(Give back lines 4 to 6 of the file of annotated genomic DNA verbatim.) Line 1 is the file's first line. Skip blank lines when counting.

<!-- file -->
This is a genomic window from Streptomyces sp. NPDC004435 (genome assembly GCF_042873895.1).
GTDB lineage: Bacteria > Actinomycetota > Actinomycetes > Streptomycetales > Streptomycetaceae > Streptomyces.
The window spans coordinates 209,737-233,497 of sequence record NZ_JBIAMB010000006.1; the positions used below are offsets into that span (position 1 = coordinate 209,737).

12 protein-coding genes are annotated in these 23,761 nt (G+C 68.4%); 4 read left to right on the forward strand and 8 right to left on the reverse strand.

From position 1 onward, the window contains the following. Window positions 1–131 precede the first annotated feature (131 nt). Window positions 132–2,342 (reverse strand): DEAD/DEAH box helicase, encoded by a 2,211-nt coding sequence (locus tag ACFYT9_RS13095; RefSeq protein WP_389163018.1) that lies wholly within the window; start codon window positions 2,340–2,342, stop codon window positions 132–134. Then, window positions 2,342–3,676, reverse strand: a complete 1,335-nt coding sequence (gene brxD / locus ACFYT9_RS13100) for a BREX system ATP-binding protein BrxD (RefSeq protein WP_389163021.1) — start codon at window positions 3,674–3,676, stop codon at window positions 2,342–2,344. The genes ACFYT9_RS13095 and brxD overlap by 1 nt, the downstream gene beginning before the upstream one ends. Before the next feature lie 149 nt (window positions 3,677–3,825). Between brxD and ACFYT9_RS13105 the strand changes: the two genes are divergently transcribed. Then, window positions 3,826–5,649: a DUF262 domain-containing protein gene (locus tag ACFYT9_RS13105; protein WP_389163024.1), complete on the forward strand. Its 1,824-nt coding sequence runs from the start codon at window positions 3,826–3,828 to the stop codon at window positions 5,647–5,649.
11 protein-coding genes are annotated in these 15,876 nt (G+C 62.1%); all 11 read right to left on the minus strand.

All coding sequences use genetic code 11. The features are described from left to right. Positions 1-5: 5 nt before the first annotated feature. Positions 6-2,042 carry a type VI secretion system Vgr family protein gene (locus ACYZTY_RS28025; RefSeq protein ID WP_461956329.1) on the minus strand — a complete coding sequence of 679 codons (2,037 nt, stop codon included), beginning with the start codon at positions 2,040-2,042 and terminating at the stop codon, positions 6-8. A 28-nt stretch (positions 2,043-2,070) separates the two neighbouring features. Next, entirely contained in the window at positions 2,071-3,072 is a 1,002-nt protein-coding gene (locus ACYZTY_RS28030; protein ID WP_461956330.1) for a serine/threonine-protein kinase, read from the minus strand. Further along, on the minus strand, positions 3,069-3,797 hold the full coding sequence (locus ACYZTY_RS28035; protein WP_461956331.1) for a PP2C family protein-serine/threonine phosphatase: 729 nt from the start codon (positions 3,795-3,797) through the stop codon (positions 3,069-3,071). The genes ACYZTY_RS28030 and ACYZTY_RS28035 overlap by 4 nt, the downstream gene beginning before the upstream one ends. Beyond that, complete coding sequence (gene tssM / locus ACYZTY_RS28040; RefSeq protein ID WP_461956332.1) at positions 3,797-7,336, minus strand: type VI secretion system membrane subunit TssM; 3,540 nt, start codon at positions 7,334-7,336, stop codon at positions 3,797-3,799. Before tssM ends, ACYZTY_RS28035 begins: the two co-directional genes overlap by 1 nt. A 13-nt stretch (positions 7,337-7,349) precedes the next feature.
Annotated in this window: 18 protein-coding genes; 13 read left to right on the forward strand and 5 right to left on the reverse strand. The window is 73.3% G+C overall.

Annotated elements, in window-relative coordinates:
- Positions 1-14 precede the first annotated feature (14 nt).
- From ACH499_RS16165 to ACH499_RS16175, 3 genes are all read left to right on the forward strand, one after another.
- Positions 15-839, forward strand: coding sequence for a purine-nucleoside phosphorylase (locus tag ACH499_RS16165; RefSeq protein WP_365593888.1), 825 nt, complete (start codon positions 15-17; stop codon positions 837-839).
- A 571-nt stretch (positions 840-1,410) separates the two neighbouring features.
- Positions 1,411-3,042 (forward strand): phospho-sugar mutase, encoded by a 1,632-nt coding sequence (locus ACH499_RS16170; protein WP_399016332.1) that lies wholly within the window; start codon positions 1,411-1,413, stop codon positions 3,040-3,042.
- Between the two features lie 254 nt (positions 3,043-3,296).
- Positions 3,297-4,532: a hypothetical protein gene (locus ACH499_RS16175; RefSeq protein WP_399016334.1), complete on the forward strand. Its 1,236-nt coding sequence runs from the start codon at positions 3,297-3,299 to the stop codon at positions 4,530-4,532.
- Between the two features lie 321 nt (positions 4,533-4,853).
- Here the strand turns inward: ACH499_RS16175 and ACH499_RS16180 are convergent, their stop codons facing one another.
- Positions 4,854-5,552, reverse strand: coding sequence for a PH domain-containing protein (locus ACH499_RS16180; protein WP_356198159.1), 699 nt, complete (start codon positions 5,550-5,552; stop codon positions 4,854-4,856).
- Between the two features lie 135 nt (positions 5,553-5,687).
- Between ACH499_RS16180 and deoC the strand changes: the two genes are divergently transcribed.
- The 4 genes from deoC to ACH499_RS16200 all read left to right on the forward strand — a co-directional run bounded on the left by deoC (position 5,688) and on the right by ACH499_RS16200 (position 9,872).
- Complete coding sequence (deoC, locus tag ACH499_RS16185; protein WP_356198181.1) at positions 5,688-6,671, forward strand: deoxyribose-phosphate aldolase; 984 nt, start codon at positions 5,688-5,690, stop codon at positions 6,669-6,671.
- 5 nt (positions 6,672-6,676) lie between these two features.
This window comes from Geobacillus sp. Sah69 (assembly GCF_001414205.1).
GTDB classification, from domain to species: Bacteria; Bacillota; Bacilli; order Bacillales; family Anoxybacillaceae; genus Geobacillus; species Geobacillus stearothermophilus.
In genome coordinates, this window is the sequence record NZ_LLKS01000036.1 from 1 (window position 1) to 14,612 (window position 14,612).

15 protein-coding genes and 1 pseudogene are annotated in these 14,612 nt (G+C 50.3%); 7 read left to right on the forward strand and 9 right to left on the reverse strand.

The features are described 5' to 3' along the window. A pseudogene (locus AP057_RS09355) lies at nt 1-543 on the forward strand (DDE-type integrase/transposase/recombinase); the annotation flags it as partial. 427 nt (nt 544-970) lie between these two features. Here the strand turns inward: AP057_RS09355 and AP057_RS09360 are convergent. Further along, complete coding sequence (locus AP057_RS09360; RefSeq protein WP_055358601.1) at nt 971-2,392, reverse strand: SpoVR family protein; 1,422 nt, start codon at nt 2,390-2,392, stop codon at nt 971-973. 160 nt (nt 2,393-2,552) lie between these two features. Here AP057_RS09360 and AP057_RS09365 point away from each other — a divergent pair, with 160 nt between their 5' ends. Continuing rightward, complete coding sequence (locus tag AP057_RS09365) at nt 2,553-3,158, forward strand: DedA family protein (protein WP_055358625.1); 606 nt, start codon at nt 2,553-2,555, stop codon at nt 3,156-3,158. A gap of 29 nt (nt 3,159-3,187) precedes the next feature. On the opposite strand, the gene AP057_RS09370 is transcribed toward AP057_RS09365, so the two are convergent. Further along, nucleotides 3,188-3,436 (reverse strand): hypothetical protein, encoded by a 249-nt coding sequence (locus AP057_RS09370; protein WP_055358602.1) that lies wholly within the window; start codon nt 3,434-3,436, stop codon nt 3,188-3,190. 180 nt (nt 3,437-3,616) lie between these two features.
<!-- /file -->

12 protein-coding genes are annotated in these 23,761 nt (G+C 68.4%); 4 read left to right on the forward strand and 8 right to left on the reverse strand.

From position 1 onward, the window contains the following. Window positions 1–131 precede the first annotated feature (131 nt). Window positions 132–2,342 (reverse strand): DEAD/DEAH box helicase, encoded by a 2,211-nt coding sequence (locus tag ACFYT9_RS13095; RefSeq protein WP_389163018.1) that lies wholly within the window; start codon window positions 2,340–2,342, stop codon window positions 132–134. Then, window positions 2,342–3,676, reverse strand: a complete 1,335-nt coding sequence (gene brxD / locus ACFYT9_RS13100) for a BREX system ATP-binding protein BrxD (RefSeq protein WP_389163021.1) — start codon at window positions 3,674–3,676, stop codon at window positions 2,342–2,344. The genes ACFYT9_RS13095 and brxD overlap by 1 nt, the downstream gene beginning before the upstream one ends. Before the next feature lie 149 nt (window positions 3,677–3,825). Between brxD and ACFYT9_RS13105 the strand changes: the two genes are divergently transcribed. Then, window positions 3,826–5,649: a DUF262 domain-containing protein gene (locus tag ACFYT9_RS13105; protein WP_389163024.1), complete on the forward strand. Its 1,824-nt coding sequence runs from the start codon at window positions 3,826–3,828 to the stop codon at window positions 5,647–5,649.
11 protein-coding genes are annotated in these 15,876 nt (G+C 62.1%); all 11 read right to left on the minus strand.